10. The parking facility of claim 9, in which said lifting means comprises an outer frame, an inner frame movable along one axis with respect to said outer frame, and a plate member operatively secured to said boom and movable within said inner frame along a second axis substantially perpendicular to said one axis, said sensing means comprising first and second switch means arranged along mutually perpendicular axes and respectively actuated when said lifting means is moved away from the horizontal in said first and second planes, first motor means operatively coupled to one of said switch means for moving, when said one of said switches is actuated, said inner frame along said one axis to restore horizontality of said lifting means in one of said planes, and second motor means operatively horizontality of said lifting means along the other of said planes.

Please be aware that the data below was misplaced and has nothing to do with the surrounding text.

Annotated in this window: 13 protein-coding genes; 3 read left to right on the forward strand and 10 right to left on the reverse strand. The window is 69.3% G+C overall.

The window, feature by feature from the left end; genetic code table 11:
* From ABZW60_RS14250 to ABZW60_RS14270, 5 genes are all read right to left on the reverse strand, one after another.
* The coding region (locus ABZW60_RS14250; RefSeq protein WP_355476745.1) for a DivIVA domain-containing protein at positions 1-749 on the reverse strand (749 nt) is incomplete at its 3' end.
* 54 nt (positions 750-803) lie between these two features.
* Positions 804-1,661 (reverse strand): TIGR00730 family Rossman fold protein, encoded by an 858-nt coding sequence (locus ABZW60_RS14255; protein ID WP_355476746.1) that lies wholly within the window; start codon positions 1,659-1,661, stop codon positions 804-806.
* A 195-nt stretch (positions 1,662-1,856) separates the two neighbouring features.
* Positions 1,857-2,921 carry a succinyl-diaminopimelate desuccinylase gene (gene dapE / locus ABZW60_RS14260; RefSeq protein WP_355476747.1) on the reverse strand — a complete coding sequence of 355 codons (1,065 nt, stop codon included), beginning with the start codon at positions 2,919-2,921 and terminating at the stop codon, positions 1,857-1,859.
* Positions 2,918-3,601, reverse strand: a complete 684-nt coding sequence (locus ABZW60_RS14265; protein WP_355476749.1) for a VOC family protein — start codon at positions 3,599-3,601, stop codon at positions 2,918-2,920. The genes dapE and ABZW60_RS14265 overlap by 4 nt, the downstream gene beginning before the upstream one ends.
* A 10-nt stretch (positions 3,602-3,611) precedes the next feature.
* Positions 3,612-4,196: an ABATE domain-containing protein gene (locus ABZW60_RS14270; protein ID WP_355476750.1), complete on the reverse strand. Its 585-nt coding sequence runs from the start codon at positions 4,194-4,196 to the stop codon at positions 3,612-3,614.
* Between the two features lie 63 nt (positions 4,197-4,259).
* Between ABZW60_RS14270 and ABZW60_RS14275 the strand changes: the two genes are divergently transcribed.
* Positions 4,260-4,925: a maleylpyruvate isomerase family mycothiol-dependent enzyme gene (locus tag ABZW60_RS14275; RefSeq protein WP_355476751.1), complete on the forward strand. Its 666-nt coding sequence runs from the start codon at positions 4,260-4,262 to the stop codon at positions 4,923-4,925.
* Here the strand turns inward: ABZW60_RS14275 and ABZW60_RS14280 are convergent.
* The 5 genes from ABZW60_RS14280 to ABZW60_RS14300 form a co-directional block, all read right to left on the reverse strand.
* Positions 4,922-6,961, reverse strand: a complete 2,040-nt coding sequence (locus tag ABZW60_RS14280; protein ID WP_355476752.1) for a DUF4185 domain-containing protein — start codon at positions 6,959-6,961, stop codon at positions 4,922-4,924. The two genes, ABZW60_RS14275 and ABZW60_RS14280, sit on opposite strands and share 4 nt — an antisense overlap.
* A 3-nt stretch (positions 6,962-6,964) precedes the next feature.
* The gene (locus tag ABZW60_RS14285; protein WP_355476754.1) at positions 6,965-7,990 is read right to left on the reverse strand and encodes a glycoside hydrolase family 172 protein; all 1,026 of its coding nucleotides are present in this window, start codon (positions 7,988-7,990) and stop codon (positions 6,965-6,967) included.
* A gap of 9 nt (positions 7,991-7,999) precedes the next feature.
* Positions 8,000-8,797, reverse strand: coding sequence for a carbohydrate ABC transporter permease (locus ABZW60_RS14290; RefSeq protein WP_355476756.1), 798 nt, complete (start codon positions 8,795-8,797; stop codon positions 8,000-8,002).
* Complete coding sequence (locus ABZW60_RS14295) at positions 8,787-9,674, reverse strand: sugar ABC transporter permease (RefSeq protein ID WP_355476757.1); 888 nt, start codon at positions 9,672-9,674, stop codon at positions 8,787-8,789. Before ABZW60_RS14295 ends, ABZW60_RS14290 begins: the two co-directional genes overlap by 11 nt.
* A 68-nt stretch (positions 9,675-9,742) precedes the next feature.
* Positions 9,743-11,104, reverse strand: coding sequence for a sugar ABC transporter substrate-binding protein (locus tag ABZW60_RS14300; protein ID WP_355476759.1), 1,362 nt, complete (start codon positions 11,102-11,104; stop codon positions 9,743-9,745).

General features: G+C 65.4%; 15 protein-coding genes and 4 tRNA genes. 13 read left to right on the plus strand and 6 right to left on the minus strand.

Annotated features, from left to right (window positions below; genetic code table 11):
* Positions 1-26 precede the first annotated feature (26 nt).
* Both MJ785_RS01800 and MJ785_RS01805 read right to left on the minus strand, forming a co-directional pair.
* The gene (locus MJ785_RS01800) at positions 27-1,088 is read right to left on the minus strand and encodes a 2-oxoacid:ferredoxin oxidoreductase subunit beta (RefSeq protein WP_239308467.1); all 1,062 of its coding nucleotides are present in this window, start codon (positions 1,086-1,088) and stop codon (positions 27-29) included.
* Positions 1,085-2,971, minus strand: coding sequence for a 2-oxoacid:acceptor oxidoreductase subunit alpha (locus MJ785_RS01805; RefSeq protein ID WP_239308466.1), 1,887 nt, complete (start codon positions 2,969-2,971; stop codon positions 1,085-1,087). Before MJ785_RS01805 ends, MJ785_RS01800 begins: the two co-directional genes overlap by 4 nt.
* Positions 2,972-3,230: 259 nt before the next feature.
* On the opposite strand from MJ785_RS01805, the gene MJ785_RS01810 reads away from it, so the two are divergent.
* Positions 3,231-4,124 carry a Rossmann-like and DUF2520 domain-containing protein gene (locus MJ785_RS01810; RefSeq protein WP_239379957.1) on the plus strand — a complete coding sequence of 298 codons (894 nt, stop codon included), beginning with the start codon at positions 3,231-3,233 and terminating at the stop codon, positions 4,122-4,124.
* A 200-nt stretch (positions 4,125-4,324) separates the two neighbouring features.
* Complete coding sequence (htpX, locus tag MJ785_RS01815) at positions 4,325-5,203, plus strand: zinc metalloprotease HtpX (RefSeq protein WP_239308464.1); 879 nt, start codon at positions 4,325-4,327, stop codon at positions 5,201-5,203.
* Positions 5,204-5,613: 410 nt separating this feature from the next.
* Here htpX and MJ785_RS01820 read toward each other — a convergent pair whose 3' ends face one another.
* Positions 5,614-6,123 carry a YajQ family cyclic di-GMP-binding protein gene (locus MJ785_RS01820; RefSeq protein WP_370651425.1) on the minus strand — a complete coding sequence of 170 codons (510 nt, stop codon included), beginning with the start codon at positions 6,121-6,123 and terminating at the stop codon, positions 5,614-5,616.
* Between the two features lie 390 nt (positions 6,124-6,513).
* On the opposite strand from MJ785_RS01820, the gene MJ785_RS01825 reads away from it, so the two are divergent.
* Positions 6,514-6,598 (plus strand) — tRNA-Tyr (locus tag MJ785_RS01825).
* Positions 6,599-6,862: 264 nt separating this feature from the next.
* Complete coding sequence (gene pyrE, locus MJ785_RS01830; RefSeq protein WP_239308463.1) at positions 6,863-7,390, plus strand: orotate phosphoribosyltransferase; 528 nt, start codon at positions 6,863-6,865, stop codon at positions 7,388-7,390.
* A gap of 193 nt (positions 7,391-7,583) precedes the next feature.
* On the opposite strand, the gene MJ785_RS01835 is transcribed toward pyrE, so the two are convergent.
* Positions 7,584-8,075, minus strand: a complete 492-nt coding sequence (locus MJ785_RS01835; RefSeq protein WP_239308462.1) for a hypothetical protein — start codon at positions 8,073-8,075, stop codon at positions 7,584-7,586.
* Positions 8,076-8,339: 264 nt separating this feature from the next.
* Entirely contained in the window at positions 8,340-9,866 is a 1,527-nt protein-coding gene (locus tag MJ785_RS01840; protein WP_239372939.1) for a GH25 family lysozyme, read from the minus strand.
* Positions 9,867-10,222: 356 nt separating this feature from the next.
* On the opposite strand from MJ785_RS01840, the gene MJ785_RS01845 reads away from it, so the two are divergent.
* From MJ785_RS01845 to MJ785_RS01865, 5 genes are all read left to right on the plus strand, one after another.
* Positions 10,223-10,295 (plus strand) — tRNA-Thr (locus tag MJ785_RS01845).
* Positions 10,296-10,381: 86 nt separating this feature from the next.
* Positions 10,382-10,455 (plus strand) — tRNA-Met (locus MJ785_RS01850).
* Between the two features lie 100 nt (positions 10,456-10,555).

1]. The parking facility of claim 10, in which said mast moving means comprises means for causing vertical movement of the mast, a plurality of switch means spaced vertically from one another by a distance corresponding to the vertical distance between said levels, means for actuating a selected one of said switch means corresponding to the selected one of said levels, and means for disabling said movement causing means and for limiting the further vertical movement of said mast when said actuated one of said switch means is located at a predetermined level with respect to said structure.
12. The parking facility of claim 11, in which said plurality of switch means are mounted on said mast at said spaced distances, said disabling means comprising a fixed contact plate effective when contacted by the actuated one of said switch means to disable said movement causing means.
13. The parking facility of claim 12, in which said mast includes a plurality of reduced diameter segments defining a plurality of annular recesses, said mast movement limiting means comprising a pin normally positioned away from the path of vertical movement of said mast and movable in response to said disabling means into one of said annular recesses.
14. The parking facility of claim 13, in which the vertical dimension of said pin is less than the vertical dimension of said annular recesses in said mast, to thereby permit limited vertical movements of said mast when said disabling means is actuated.